Keck School of Medicine Events

Keck School of Medicine of USC Research Seminar Series

"The NLR Family: Broad Impact on Infection, Inflammation, and Beyond"
September 2013
Monday, September 30, 2013
11:30 AM - 1:00 PM
Aresty Auditorium, Norris Research Tower.

Jenny PY Ting, PhD, William Rand Kenan Professor of Microbiology and Immunology, Co-Director of Inflammatory Disease Institute, and Director of Center for Translational Immunology at University of North Carolina at Chapel Hill will be presenting. Dr. Jae Jung is hosting this event.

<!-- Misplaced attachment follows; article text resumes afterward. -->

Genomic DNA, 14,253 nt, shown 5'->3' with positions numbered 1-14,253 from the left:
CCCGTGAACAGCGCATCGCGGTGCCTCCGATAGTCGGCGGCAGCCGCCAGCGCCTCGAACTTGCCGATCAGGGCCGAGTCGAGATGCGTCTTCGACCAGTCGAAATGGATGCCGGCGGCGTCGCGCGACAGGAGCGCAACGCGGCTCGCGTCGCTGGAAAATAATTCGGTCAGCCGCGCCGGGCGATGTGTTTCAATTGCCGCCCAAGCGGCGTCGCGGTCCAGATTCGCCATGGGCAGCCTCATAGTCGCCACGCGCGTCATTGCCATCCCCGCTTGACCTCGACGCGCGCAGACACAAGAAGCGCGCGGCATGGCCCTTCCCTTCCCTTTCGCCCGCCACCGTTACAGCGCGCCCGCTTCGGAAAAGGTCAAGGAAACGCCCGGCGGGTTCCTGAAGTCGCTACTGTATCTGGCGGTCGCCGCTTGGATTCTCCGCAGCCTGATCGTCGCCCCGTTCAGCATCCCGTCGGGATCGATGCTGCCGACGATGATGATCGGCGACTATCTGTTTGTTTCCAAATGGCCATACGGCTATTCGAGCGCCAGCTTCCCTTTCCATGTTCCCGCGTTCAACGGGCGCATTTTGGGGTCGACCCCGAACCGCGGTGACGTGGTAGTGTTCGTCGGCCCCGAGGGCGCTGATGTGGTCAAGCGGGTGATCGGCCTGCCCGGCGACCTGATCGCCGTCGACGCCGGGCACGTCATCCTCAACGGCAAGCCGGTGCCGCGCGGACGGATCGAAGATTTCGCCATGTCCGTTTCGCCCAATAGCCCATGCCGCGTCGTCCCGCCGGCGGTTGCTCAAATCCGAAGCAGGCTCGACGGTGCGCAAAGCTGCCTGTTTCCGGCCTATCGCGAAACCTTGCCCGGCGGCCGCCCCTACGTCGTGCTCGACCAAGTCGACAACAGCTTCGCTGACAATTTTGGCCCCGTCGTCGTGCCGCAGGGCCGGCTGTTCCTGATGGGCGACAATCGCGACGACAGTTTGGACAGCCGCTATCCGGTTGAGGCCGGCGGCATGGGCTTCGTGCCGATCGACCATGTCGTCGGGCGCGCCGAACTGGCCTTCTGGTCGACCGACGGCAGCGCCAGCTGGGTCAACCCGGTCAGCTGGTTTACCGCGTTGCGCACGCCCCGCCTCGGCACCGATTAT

It is now recognized that the innate immune system is governed by a wide variety of receptors or sensors which detect microbial pathogens and activates specific signaling pathways. More important, these receptors/sensors also have great impact on basic biologic processes that affect diseases of global importance such as cancer, metabolic disorders, inflammation and neurologic disorders. Our group first reported on the large human NLR (NBD-LRR for nucleotide-binding, leucine-rich repeat containing, or nucleotide-oligomerization domain-like receptor, for NOD-like receptors) gene family which is comprised of regulators of innate immunity. Consistent with this evolutionary conservation which implies major functional importance, this broad gene family exhibits important regulatory roles in immunity and beyond. In addition to roles in anti-microbial responses against bacteria, viruses and fungi, they also affect a broad number of processes involved in sterile inflammation and adaptive immunity. Many of the NLR proteins control immunity by regulating cytokine production (such as the inflammasome products IL-1b/IL-18 and interferons) while some directly control gene expression (such as the expression of class I and II MHC genes). Members also regulate diverse cell death responses such as apoptosis, necrosis and autophagy, and diverse signaling pathways including NFkB and MAPKs. We will present evidence for the broad biologic and clinical impact of the NLR family. Dr. Jenny Ting is currently the William Rand Kenan Professor of Microbiology-Immunology at the University of North Carolina, Chapel Hill. She received her B.S. from Illinois State University, Ph.D. from Northwestern University, and postdoctoral training at the University of Southern California and Duke University. Dr. Ting's work spans immunity, cancer, metabolism and gene regulation. She has made seminal discoveries and important contributions in discovering new innate and adaptive immune sensors/receptors, and describing their global importance in biology and health. She first described the human NLR (nucleotide-binding, leucine-rich repeat containing, or nucleotide-oligomerization domain-like receptor) family. She reported on the roles of NLR family members in inflammation, adaptive immunity, infection, cancer, neurologic diseases and metabolism. She defined the first prototype MHCII promoter and elucidated many of its regulatory mechanisms. She was also the first to identify plexins in the immune system, and unveiled their roles in immune cell interaction, toll-like receptor signaling, B cell differentiation and macrophage movement. Finally, she first described the hematopoietic origin of a brain subpopulation while a postdoctoral fellow at USC with Drs. Leslie Weiner and Jeffrey Frelinger, and elucidated the roles of cytokines and immune receptors in neurodegeneration. She is currently the director of the UNC-CH Inflammatory Disease Institute, Center for Translational Immunology and Collaborative Multiple Sclerosis Center, and the Immunology Program Leader of the Lineberger Comprehensive Cancer Center.

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